Plus, the real "smoking gun" is that the audio output apparently isn't working either?
Anywho, I've been working on some preliminary pinouts for the (as yet) mystery CD MCU, and the other NEC MCU (uPD75P308) on the LCD display board.
These are only VERY rough notes for the CD MCU pinout atm, and will definitely have errors / assumptions / guesswork...
I think I've properly traced the correct order of the CPU Data bus signals though, and maybe traced the /PAWR and /PARD signals to pins 36 and 37 on the CD MCU. Although, the signals might be swapped or completely incorrect - it's something that would take mere seconds to confirm with a basic multimeter.
Again, without better photos of both sides of the main board, much of this is just educated-guesswork based on my mild experience with PCB design / repairs etc.
For example, I could see from the pinout of the CXD1100P chip (S-SMP) that it's data bus bits were in a certain order relative to the vias that are just above it. Since it's a two-layer board (or possibly with some inner power planes), you can't really have tracks that "cross-over" each-other on the underside of the board, so it's likely that those vias connect to the S-SMP chip, and then you can visually see the traces carry on to the buffer chip IC205.
You can even see that the traces from those vias come from another set of vias close to the expansion port, then go up to the main SNES CPU etc. I would say with fair confidence that this is the main "SNES" data bus.
I used a combination of the other available photos to trace some of the Expansion port signals which are also connected to the cart connector. That re-affirms the idea that the CD section is just a normal expansion device, and probably doesn't even do any DMA stuff, it all looks like standard PIO stuff to me?
According to some of the CD chips that we have the datasheets for, the SuperDisc apparently has a "2x speed" CD chipset, so around 300 KB/sec peak transfer rate.) That would obviously fill up the total of 384KB of WRAM in no time though, even via PIO. hehe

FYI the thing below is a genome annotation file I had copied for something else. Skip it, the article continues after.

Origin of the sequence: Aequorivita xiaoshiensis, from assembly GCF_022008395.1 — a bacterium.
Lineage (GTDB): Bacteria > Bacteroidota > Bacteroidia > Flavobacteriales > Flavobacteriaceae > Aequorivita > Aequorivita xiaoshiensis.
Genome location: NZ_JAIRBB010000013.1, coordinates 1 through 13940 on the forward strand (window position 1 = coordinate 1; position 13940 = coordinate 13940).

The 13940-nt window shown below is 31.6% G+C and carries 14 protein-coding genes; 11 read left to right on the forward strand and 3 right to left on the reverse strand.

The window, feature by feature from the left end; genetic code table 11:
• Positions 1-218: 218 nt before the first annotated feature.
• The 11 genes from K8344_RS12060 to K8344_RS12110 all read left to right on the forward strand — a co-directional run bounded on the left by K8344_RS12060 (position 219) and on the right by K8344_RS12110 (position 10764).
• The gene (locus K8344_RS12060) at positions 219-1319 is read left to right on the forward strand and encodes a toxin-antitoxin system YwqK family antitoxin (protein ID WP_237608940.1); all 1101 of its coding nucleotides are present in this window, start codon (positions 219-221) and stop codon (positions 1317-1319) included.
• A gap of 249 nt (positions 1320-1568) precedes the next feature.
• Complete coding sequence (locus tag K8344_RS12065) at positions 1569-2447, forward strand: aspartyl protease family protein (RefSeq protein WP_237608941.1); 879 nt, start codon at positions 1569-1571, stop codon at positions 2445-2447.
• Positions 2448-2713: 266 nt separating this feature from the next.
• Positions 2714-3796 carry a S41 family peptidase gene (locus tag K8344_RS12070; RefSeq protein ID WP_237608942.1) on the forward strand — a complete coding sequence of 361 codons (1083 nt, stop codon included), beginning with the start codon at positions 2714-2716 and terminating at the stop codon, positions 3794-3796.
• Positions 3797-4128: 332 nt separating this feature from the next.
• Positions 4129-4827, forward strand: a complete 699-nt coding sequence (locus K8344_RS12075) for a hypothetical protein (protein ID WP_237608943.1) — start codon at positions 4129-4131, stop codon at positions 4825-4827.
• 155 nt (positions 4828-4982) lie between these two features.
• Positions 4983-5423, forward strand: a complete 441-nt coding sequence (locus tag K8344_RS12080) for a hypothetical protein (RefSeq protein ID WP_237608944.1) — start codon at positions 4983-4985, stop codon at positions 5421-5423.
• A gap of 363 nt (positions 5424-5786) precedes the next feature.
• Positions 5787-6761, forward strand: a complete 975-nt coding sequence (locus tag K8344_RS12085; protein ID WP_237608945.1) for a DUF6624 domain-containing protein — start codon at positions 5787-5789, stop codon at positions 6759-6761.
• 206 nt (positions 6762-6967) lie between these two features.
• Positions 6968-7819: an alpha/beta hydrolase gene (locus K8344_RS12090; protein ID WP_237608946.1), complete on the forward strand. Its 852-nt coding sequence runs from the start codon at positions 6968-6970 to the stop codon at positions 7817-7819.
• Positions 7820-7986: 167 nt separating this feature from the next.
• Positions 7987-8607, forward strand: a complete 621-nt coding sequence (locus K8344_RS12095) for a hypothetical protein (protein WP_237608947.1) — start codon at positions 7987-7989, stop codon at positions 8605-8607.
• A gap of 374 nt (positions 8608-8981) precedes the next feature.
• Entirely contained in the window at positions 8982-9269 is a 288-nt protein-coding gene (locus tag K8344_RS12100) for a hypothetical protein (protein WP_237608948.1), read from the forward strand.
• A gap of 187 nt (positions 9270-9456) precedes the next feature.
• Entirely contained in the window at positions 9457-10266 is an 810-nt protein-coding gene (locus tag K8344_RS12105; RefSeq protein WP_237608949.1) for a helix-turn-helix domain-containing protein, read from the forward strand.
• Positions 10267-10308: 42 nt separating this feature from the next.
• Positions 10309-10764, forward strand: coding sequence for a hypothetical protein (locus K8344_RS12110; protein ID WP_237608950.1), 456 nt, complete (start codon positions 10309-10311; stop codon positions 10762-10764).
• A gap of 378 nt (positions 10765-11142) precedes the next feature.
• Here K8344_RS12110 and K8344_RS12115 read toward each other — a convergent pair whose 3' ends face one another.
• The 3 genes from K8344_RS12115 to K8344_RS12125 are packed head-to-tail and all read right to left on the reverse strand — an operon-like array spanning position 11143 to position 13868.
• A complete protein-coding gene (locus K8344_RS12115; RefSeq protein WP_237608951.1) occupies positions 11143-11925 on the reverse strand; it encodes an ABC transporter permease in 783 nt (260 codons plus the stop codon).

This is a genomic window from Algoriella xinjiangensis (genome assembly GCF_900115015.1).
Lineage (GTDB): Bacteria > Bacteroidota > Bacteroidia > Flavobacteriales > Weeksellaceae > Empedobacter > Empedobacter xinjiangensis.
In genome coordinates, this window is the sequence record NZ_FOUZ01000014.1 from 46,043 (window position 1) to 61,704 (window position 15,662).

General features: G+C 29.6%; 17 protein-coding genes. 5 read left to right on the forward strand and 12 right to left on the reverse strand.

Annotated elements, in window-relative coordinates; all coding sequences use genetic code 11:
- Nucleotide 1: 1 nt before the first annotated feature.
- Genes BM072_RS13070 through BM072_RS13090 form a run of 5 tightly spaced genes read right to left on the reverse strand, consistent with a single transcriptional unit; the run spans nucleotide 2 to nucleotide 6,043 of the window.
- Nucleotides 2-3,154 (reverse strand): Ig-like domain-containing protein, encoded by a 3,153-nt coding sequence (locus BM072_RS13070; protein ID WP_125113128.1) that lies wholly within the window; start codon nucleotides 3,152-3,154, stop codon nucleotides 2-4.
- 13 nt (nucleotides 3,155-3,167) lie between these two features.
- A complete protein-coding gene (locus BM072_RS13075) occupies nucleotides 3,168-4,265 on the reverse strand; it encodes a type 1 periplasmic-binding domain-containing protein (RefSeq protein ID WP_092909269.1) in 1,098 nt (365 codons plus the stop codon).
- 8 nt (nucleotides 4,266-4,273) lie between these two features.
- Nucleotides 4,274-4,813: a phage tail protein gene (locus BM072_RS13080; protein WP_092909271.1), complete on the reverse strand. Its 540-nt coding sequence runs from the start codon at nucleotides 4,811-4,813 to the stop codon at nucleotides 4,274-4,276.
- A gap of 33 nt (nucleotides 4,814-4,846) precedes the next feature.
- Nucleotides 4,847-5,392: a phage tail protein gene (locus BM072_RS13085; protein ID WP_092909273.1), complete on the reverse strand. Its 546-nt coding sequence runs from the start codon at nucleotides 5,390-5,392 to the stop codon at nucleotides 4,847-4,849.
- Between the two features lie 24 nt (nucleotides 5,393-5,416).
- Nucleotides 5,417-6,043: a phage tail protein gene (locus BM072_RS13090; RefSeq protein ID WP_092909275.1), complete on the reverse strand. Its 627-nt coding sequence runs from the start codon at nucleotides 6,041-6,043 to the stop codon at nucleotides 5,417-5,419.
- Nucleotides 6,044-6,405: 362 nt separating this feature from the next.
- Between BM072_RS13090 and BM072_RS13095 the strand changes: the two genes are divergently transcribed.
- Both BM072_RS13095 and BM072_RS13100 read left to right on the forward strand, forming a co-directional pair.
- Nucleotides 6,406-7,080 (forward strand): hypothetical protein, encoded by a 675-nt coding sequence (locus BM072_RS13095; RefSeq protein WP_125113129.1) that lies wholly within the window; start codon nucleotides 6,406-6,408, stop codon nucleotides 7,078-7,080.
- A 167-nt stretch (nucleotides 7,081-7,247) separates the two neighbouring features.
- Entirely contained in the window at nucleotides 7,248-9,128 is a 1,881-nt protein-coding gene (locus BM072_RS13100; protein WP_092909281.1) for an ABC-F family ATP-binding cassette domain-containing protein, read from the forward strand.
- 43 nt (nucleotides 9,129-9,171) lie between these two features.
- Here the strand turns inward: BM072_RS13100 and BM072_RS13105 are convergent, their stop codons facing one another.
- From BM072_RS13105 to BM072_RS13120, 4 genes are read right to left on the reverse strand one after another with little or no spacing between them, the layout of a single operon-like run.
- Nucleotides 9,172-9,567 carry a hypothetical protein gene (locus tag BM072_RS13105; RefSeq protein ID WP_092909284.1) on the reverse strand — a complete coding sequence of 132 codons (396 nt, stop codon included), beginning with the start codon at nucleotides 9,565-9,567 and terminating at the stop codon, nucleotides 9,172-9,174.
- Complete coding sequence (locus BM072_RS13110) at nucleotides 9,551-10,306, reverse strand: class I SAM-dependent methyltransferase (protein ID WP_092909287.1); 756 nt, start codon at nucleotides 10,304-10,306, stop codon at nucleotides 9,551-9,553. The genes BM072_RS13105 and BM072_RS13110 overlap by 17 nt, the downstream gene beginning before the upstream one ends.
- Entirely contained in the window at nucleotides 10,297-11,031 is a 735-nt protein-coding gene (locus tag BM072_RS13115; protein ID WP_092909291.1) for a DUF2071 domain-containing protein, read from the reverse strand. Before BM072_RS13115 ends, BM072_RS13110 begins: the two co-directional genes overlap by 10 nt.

(thanks again to LuigiBlood for the chip analysis etc. )
Anywho. Enough of my rambling again for one night.
Very nice observation !
I guess we cant expect anything new in 2015 anymore.
HongKong might be very exciting with such a machine in your hands... ;p
Well not to rain on anyone's parade...
But the fact that IC205 is in upside down and offset in the socket by a pin, and the fact that the board has clearly had some work done to it, makes me thing this was probably an engineering unit that got hosed and given to Olaf or whoever as a shelf piece. We fry hardware protos all the time during bring-up and they usually end up sitting on a desk or shelf somewhere. It does appear that they were pretty far along in the design process however given that a full PCB was spun and the silkscreening is in place to differentiate the CDROM area from the SFX area and what I presume was the original SFC circuitry.
There is still a ton to be learned from the hardware but I think trying to get it back to working order, especially without any media, is a pretty long shot given the perceived collector's value of the unit. Anything past passive voltage or signal capture seems to decrease the dollar value so I don't see them really going that far. It would be nice if they were willing to get some ultra high-res shots of both sides of the PCB though, and possibly indicate the layer count.